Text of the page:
It’s all so easy to jump into. Too easy, maybe. As Cuban said, “You can buy a moment like you can buy socks on Amazon.” A ton of people are buying, a ton of moments are being generated, a lot of it is built using the Ethereum blockchain, the worth of moments is wildly varying, and it absolutely feels like the Wild West. 

Top Shot’s done $500 million in sales, it just raised $305 million in funding, and it has 800,000 accounts (and rising fast). In February a Lebron James dunk moment sold for $208,000.

Many sports venues have seen massive investment and upgrades to HVAC and sanitation systems — cleaner air, more sanitizer and disinfectant, and touchless controls in bathrooms — safety measures that are not going away once everybody’s vaccinated.

The New Sports Fan: Innovation and Data discussion went into how older fans in particular want to know that things are safe and that there will be enforcement of rules if somebody is, say, maskless or unvaccinated in their section. Ditto for younger fans, who already prefer open-air, open-plan experiences. 

It’ll be an interesting collision of values. Teams don’t want to alienate any potential customer, but they also don’t want the risk, hassle, or liability of people who flaunt the rules. Fervent fans who want to go back to the old days, with beer and personal freedoms in hand, will have to begrudgingly get in line.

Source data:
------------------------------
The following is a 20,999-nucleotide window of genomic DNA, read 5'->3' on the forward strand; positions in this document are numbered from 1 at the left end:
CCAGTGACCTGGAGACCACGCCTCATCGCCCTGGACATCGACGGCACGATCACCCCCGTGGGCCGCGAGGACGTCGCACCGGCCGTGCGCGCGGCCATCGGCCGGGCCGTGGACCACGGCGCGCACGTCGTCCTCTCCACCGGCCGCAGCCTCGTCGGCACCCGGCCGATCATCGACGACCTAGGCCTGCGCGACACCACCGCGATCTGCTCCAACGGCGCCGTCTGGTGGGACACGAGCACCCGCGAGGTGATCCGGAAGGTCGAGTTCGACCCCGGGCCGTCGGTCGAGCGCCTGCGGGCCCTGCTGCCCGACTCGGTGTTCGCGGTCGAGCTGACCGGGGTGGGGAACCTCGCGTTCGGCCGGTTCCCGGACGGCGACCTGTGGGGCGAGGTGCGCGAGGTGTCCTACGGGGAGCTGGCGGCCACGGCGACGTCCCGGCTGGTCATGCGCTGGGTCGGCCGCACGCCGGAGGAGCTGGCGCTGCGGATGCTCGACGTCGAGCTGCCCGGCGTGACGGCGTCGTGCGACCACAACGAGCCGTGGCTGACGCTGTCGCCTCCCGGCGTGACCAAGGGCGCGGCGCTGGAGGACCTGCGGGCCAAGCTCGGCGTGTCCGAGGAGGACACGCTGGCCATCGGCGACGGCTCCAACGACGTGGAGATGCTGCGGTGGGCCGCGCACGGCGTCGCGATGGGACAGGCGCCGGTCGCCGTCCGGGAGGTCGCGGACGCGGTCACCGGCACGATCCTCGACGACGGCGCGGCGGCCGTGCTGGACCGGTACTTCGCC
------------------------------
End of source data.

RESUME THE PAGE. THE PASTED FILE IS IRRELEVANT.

Less certain is how exactly your data will be leveraged down the road as NBA arenas screen attendees using CLEAR Health Pass, and if it will indeed be used for “touchless ticketing, biometric payments and age validation.”

Safety and “seamless user experiences” are outward drivers of cashless, ticketless transactions, moving forward the idea of a completely trackable customer journey by light-years.

One-click food, beverage, and merchandise orders also provide a massive boost to a team’s real-time data collection. All of your pre-, post-, and in-game behaviors will now be far easier to track, aggregate, extrapolate data from, then leverage. 

Don’t expect too much overt language about selling your data, though. All your tracking info might be collected with some fine print like, “From time to time we share info with trusted partners in order to provide you with the best possible fan experience.”